I finally saw a butterfly in the meadow, a slightly battered Mourning Cloak.

Mourning Cloak

Finished with my explorations, I left the meadow and followed the trail into the marsh. I heard an Alder Flycatcher singing from a tree at the back of the marsh, then later had a chance for a better view when he flew closer to the trail. An Eastern Kingbird was flycatching in the marsh as well and was much more cooperative for some photos.

Eastern Kingbird

While walking down the trail I noticed some clover flowers which were a beautiful deep red. I stopped to take a look, as I've never seen a clover this colour before. In fact, most clovers in the region are pale, purplish-pink in colour despite the common name "Red Clover" (Trifolium pratense). Here is a comparison of two flowers seen along the same section of the trail:

Trifolium pratense

Red Clover, a non-native plant which thrives in waste areas, disturbed sites, fields, and roadsides, is valued for its ability to fix nitrogen, which increases soil fertility. While some consider it a weed, others find it beneficial for its nitrogen-producing ability, its colourful blossoms, and the pollinators it attracts. The "red" Red Clover was definitely the most interesting plant that I found at Jack Pine; although it really wasn't very hidden, I considered it a treasure just the same!

I finally found a few more butterflies in the woods on the other side of the marsh, including a pair of Northern Pearly-eyes....

Northern Pearly-eye

...and this Mustard White. These butterflies have two broods per season in Ottawa, so this would likely be a second generation individual.

Mustard White

I found a couple of interesting flies as well. I saw this fellow gathering nectar from some yarrow and thought it was a wasp at first; however, the large eyes and short antennae indicate it is not a wasp but rather a hover fly (or "flower fly"). Many hover flies resemble bees, a protective adaptation which fools would-be predators into thinking they are more dangerous than they really are. It takes a closer look (or a long camera lens!) to separate the bees and wasps from their mimics.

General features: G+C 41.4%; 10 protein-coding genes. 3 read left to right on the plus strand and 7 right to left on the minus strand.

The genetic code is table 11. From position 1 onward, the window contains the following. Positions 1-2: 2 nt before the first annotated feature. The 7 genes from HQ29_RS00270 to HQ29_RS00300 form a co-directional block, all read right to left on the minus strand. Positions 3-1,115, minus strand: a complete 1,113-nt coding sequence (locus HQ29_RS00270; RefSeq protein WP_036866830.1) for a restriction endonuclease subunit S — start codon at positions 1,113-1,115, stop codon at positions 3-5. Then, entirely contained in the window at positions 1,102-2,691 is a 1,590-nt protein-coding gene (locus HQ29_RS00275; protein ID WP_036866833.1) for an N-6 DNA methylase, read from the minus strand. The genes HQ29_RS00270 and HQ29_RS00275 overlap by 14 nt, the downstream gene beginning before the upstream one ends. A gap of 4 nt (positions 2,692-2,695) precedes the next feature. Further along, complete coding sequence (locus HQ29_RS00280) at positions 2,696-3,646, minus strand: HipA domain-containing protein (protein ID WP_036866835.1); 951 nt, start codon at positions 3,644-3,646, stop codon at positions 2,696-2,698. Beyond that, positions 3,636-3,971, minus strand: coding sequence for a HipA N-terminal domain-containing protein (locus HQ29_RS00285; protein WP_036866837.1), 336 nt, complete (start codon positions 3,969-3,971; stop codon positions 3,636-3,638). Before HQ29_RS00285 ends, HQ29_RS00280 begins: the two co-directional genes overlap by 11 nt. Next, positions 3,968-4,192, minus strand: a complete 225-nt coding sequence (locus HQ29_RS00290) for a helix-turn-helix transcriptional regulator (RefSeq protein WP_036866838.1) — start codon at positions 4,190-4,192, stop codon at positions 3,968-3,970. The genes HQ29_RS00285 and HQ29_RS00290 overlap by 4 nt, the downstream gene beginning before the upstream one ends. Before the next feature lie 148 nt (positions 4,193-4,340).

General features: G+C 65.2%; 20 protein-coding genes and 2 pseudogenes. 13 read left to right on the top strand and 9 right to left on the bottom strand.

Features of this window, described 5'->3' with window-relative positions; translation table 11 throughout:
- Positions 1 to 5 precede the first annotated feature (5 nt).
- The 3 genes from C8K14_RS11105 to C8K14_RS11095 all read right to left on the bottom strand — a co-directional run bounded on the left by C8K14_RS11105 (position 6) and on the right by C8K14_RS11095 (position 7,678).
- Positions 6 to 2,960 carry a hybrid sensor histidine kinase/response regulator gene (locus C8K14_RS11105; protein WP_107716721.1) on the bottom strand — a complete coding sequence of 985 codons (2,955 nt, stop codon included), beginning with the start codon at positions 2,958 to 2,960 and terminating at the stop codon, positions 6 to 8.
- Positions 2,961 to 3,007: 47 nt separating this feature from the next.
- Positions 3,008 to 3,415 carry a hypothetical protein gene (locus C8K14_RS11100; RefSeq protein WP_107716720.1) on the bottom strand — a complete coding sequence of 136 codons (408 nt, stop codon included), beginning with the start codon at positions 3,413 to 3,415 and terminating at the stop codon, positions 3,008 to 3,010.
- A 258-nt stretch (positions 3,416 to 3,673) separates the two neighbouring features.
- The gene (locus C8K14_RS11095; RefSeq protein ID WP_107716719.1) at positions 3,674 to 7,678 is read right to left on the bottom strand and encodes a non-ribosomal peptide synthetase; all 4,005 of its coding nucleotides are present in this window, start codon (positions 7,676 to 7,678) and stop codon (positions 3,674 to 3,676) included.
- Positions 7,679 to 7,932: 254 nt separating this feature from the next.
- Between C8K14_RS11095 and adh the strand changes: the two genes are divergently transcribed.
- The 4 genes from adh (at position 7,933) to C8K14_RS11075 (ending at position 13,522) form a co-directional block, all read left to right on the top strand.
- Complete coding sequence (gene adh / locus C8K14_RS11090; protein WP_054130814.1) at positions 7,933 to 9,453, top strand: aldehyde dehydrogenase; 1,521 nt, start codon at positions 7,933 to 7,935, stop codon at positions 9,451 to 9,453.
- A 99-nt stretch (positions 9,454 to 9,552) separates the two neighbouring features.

Hover Fly on Yarrow

The second fly that I found was large, gold, and surprisingly furry. I wasn't sure what it was at first, but I knew it was something I hadn't seen before. When I checked my photos at home and saw the thick, bristly hairs where its mouth should be, I began to suspect it was a Robber Fly.

Robber Fly

Robber Flies, often called the flycatchers of the insect world, are predators. They feed on bees, beetles, moths, dragonflies, other flies, grasshoppers, leafhoppers, wasps, or any other type of insect it can capture. Like flycatchers, they perch in a prominent spot and then pursue the insects which fly into its range. The Robber Flies capture their victims in mid-flight, hold them with their strong legs, and then carry them off in order to consume the prey at their leisure. They do not devour their prey whole, but rather pierce the insect's body with their mouth parts and then suck out the insides.

I left Jack Pine Trail feeling privileged to have glimpsed some of its hidden treasures. The fence in particular captured my imagination, making me wonder about the history of this part of the greenbelt. Surrounded by swamp and forest, it hadn't occurred to me that people had attempted to settle in this particular area off Moodie Drive. Did the fence mark the edge of someone's property? Had a house ever been built there? Without digging further - either literally in the forest or metaphorically in the city's archives - I guess I'll never know.

With so many neat discoveries, I couldn't be disappointed with the lack of butterflies or dragonflies. I tallied 36 species altogether on Canada Day; only the beginning of what I hope will be a fantastic month!

Soul Diasporasoul_diaspora on August 2nd, 2010 03:03 am (UTC)
Last fall I went hiking at Stony Swamp with some friends, and we went through an area that had once been settled, a long time ago...remnants of foundations, old-fashioned ovens, etc. It wasn't actually at Jack Pine Trail, but pretty near.